By djpotts - May 9, 2019

A quarter-century has elapsed since the 1994 genocidal campaign in Rwanda that took an estimated 800,000 lives in fewer than 100 days. What is there to be learned, and how do we so quickly forget?

You are invited to a special event on Wednesday, May 22, that will explore these questions. “Genocide in Rwanda: Lessons learned and forgotten after 25 years” will take place at 6:30 p.m. in Centennial Complex’s Damazo Amphitheater.

The event will feature powerful first-person stories that shed light on the human condition, the lessons to be learned from the genocide in Rwanda, and how we can be agents of change.

Program and speakers

Emmanuel Habimana, filmmaker and survivor of the genocide, will share a message of hope and healing.

He is an independent filmmaker and activist who has dedicated his life to speaking about human rights and the consequences of mass atrocities. His testimony of surviving the genocide in Rwanda is told through the National Geographic film Komora: To Heal, which he co-directed. Habimana educates communities about the horrors of genocide and how orphans and other survivors have coped with the consequences. He holds a bachelor’s degree from The Los Angeles Film School and is currently working on a film project that examines the concept of forgiveness in the aftermath of mass violence in different countries around the world.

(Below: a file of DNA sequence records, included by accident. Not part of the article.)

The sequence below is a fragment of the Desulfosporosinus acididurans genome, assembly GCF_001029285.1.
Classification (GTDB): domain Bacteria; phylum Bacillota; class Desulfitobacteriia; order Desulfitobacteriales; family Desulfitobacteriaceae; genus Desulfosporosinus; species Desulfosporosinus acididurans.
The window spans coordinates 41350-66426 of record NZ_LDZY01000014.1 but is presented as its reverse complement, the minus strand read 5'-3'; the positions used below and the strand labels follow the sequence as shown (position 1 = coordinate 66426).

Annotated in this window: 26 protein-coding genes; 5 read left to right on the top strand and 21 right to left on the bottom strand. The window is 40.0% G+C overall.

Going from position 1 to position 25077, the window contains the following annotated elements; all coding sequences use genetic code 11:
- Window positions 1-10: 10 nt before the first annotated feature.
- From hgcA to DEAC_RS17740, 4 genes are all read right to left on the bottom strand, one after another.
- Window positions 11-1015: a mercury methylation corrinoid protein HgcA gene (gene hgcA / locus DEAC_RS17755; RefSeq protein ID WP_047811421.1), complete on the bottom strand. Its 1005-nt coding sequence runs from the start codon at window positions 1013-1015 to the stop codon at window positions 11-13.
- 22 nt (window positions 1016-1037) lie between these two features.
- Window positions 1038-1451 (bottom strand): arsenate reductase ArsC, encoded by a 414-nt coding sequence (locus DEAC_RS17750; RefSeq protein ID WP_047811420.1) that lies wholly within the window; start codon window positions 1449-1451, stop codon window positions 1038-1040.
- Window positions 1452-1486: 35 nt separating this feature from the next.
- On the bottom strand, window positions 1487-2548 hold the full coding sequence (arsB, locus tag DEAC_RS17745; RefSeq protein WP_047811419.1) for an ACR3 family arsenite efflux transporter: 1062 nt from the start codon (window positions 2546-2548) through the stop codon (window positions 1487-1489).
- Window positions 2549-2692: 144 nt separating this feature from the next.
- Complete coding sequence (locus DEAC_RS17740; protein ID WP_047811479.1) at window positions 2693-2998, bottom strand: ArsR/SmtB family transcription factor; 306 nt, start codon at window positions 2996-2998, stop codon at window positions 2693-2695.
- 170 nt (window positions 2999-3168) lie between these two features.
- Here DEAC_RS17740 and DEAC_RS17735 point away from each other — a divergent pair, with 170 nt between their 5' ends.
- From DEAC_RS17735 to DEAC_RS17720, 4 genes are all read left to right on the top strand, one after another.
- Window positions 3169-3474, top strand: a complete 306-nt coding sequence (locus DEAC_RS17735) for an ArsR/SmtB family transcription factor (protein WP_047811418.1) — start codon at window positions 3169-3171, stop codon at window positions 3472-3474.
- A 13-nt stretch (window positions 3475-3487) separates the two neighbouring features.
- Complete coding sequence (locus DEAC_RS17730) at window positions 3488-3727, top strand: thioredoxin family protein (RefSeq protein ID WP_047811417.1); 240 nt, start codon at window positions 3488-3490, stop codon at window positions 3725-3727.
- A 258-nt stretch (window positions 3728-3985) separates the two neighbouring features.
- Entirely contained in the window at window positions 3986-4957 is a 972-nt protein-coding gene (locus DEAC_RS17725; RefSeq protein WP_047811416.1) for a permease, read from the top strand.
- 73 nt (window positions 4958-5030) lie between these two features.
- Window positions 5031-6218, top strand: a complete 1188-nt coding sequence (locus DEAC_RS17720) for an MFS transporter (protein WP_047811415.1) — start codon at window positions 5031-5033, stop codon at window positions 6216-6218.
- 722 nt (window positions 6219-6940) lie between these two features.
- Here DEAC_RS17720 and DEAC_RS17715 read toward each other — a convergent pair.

Two panelists will also offer their insights:

• Carl Wilkens, MBA, former head of ADRA in Rwanda, was the only American who decided to stay in Rwanda to help save lives after the genocide began. Together with Rwandan colleagues, Wilkens helped save hundreds of lives by bringing food, water and medicine to clusters of orphans trapped around the city of Kigali.

• Aimable Ngendahimana, PhD, faculty in the department of Pharmaceutical and Administrative Sciences at Loma Linda University School of Pharmacy, was a child in Rwanda during the genocide against the Tutsi. Prior to coming to the U.S. in 2007 to pursue graduate studies, he worked as a high school science teacher. In the United States, he earned both a master’s and PhD degree, gathering experiences while in school including assisting in a program at Purdue University called “Sustainable Medicines in Africa,” before joining the LLU faculty.

Free and open to the public, this event is co-sponsored by Loma Linda University Health and the World Affairs Council of Inland Southern California.

To learn more, visit the Genocide in Rwanda event website or contact Katie Yutuc at 909-558-4420 or